In addition, SDPI also hosted a series of talk-show programmes, aired on Sustainable Development Television (SDTV) to instigate debate on the topics of CSR.

Corporate Conscience: CSR in Pakistan – A study
The purpose of the study is to contextualize Corporate Social Responsibility in Pakistan. The 2-year study was launched in January 2010. This study took dairy product industry as its sample for study in explaining the value chain analysis. From the starting point, the farmer, to the final point, the individual consumer, the three main parts of supply side, demand side and operational aspect were evaluated on the terms of voluntary and code enforced CSR. The problems and effects of internalization costs in each of these categories and CSR oriented value chain analysis was compared to the costs of ordinary business operations. The study concluded that the concept of creating shared value by inculcating CSR into value chain dynamics requires major changes in organizational cultures and value chain arrangements, and this is far from being fully understood or fully applied in businesses, as most of the companies aware of CSR resort to simple CSR or philanthropy instead of complex CSR modeling and its implementations. Furthermore, the presence of laws and effective codes in dictating certain sustainable practices is lacking, resulting in the main drivers behind CSR being only voluntary actions designed to enhance company image. In addition, stakeholder activism is lacking, both on the consumer and supply ends, hence the only push factor behind CSR is the company itself.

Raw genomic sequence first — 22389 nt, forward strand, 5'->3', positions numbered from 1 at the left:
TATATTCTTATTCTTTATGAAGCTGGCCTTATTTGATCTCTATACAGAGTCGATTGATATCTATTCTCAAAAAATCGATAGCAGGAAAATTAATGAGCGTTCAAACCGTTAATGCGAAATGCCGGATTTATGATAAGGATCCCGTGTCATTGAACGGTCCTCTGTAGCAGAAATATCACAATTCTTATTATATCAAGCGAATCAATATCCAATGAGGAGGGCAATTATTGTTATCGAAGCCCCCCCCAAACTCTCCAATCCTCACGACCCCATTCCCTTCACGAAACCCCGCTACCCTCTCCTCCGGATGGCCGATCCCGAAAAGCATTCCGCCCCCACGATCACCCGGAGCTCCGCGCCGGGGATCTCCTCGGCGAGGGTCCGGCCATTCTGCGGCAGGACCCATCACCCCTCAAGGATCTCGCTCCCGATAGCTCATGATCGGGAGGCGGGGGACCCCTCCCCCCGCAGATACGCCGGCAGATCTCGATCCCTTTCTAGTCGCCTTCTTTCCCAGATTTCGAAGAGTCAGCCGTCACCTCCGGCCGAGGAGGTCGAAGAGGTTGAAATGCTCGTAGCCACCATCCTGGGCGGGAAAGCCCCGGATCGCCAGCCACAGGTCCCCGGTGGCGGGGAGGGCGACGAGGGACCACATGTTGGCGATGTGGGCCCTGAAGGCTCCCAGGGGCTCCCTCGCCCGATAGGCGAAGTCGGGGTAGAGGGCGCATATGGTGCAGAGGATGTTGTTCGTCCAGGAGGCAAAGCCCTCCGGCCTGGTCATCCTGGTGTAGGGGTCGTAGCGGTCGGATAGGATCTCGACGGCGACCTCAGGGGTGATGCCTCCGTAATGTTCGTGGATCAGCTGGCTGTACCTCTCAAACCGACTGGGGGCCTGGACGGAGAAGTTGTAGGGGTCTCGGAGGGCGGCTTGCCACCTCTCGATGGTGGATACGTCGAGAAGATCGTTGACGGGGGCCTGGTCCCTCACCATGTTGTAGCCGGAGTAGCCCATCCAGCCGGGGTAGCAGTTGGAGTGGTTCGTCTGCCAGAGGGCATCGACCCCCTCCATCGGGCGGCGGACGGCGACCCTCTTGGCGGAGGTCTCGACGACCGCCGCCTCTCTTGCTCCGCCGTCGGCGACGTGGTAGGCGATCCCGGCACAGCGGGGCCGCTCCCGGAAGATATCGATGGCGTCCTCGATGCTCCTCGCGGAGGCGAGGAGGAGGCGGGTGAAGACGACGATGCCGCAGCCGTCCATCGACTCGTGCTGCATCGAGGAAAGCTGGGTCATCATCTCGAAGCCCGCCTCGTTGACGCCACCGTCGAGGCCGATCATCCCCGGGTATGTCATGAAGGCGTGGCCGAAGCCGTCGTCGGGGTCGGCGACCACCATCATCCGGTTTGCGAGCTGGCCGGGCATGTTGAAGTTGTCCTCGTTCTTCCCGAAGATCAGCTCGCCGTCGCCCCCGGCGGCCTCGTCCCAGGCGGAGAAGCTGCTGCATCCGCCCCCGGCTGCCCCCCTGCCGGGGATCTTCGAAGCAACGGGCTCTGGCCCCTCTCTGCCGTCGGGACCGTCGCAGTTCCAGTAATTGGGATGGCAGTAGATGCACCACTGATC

Corporate Social Responsibility: Studying the sugar production process in Pakistan:
This research aims to understand the existing dynamics of CSR in the sugar production sector of Pakistan. The study examines the sugar industry and attempts to verify the barriers to CSR implementation. Applying the value-chain analysis the situation persisting in the sugar division regarding corporate governance was researched and scrutinized carefully. The evaluation took into consideration all aspects and produced this report with respect to the views of all stakeholders. It was found that the farming community was suffering largely due to exploitative practices by some sugar mills. It was found the conceptualization of CSR requires major changes not only in the policies and strategies of the government and companies but also major renovation was required in the mindsets of the policymakers, managers of the private sector as well as the consumers of the product. Activism lacks not only in the private sector but on all levels.